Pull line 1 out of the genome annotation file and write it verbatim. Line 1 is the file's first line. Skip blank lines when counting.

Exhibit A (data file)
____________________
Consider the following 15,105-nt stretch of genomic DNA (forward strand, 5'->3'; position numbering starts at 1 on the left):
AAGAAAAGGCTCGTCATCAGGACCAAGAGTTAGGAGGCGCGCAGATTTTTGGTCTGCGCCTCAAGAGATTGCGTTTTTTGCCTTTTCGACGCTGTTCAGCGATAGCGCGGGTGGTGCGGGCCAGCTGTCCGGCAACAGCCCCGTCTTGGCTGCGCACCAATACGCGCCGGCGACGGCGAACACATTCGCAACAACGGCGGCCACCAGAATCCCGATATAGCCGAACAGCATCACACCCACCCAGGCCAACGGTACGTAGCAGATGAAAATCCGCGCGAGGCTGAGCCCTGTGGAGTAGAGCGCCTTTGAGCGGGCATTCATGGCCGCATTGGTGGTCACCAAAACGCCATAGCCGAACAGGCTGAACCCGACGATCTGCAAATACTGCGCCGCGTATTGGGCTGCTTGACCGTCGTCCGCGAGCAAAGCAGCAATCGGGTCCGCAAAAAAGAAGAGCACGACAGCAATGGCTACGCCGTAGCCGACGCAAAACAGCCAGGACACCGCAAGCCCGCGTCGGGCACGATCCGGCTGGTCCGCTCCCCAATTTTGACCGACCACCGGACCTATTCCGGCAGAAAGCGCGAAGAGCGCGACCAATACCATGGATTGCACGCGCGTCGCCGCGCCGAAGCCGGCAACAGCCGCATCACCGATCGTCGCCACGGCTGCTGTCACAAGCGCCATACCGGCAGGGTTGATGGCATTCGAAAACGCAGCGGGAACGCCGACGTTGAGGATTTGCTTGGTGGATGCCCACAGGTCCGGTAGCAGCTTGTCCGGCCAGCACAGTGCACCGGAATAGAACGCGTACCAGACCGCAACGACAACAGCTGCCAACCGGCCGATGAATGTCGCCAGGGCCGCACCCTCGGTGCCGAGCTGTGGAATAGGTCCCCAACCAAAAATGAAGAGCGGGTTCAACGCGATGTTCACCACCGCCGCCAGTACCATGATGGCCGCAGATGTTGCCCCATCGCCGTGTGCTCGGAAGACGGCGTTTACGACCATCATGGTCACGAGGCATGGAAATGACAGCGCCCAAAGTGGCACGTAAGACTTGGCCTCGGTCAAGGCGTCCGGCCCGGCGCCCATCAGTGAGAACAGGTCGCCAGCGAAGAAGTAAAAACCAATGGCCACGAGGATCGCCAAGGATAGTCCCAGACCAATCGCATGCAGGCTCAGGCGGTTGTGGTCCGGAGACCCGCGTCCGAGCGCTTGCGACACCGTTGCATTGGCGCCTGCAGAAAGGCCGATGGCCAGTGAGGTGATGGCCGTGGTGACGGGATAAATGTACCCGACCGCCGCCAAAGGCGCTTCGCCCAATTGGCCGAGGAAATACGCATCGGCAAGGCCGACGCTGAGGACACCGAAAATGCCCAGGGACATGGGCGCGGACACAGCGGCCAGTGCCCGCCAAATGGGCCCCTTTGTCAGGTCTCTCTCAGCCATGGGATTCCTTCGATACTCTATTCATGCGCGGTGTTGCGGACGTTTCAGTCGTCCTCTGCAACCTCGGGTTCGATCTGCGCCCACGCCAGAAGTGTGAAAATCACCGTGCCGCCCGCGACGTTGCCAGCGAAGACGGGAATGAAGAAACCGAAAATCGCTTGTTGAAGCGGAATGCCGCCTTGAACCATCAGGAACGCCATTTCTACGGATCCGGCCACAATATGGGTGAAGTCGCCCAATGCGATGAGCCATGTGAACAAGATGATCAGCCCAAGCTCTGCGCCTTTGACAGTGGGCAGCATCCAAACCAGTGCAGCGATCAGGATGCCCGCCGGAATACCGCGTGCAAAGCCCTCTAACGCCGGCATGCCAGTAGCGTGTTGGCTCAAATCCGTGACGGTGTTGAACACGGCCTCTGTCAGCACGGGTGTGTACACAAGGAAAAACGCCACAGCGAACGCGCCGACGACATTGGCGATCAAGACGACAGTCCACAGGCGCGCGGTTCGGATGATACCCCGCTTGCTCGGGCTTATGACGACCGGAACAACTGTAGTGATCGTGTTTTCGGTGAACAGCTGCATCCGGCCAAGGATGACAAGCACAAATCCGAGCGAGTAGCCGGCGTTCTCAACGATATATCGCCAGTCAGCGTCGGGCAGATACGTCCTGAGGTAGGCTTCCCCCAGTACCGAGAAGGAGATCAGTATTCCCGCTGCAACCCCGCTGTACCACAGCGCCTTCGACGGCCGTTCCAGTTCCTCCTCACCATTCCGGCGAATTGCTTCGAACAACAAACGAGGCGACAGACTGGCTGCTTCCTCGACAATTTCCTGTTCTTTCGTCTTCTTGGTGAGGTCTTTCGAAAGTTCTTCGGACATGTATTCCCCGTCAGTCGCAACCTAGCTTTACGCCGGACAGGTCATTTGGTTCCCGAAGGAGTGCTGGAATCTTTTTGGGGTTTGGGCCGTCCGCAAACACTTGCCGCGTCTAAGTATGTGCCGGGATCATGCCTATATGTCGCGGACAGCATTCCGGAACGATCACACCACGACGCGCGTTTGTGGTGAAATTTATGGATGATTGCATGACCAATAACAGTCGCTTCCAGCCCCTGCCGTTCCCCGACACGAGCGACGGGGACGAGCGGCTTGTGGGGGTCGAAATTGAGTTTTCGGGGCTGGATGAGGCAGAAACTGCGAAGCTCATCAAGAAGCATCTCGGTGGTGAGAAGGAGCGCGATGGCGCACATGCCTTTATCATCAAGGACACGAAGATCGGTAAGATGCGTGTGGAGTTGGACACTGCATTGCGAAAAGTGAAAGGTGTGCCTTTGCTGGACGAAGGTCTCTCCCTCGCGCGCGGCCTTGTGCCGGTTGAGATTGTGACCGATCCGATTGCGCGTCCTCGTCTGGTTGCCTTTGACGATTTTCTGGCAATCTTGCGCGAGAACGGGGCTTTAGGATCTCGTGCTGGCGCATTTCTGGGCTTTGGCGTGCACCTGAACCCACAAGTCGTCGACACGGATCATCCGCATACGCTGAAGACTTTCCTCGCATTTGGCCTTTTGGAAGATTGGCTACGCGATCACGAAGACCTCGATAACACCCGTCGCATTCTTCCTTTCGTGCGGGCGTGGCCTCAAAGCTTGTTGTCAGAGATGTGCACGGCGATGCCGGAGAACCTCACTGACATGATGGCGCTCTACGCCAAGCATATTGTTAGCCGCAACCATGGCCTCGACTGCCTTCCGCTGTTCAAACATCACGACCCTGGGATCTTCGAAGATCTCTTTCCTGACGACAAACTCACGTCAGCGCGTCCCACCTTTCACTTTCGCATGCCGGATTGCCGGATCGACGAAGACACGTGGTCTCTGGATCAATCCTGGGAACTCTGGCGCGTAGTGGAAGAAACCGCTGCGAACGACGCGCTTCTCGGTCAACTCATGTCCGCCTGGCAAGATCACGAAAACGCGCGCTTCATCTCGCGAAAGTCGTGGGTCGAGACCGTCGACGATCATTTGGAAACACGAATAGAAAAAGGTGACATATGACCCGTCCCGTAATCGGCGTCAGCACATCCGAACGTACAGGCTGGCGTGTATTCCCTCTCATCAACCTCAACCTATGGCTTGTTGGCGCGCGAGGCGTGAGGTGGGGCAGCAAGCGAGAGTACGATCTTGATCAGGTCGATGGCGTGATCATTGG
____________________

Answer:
Consider the following 15,105-nt stretch of genomic DNA (forward strand, 5'->3'; position numbering starts at 1 on the left):